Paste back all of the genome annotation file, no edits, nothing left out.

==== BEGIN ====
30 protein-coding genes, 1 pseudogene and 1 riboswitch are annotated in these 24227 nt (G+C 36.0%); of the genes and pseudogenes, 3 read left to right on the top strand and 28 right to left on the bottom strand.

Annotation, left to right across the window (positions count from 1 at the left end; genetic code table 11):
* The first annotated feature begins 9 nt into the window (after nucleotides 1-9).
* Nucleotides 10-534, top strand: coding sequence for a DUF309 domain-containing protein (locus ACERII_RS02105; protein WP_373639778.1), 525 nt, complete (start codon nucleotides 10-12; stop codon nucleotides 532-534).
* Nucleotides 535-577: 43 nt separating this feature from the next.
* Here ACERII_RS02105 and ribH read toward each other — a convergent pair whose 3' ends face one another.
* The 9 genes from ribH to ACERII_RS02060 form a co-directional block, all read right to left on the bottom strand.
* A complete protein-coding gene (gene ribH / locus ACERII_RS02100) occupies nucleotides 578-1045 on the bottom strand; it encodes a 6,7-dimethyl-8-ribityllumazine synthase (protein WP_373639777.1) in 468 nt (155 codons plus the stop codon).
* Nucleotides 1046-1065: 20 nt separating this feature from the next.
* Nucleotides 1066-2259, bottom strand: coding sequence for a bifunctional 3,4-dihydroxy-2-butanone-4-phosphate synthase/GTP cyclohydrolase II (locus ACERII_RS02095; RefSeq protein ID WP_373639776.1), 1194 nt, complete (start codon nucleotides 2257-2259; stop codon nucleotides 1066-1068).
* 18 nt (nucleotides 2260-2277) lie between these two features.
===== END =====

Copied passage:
30 protein-coding genes, 1 pseudogene and 1 riboswitch are annotated in these 24227 nt (G+C 36.0%); of the genes and pseudogenes, 3 read left to right on the top strand and 28 right to left on the bottom strand.

Annotation, left to right across the window (positions count from 1 at the left end; genetic code table 11):
* The first annotated feature begins 9 nt into the window (after nucleotides 1-9).
* Nucleotides 10-534, top strand: coding sequence for a DUF309 domain-containing protein (locus ACERII_RS02105; protein WP_373639778.1), 525 nt, complete (start codon nucleotides 10-12; stop codon nucleotides 532-534).
* Nucleotides 535-577: 43 nt separating this feature from the next.
* Here ACERII_RS02105 and ribH read toward each other — a convergent pair whose 3' ends face one another.
* The 9 genes from ribH to ACERII_RS02060 form a co-directional block, all read right to left on the bottom strand.
* A complete protein-coding gene (gene ribH / locus ACERII_RS02100) occupies nucleotides 578-1045 on the bottom strand; it encodes a 6,7-dimethyl-8-ribityllumazine synthase (protein WP_373639777.1) in 468 nt (155 codons plus the stop codon).
* Nucleotides 1046-1065: 20 nt separating this feature from the next.
* Nucleotides 1066-2259, bottom strand: coding sequence for a bifunctional 3,4-dihydroxy-2-butanone-4-phosphate synthase/GTP cyclohydrolase II (locus ACERII_RS02095; RefSeq protein ID WP_373639776.1), 1194 nt, complete (start codon nucleotides 2257-2259; stop codon nucleotides 1066-1068).
* 18 nt (nucleotides 2260-2277) lie between these two features.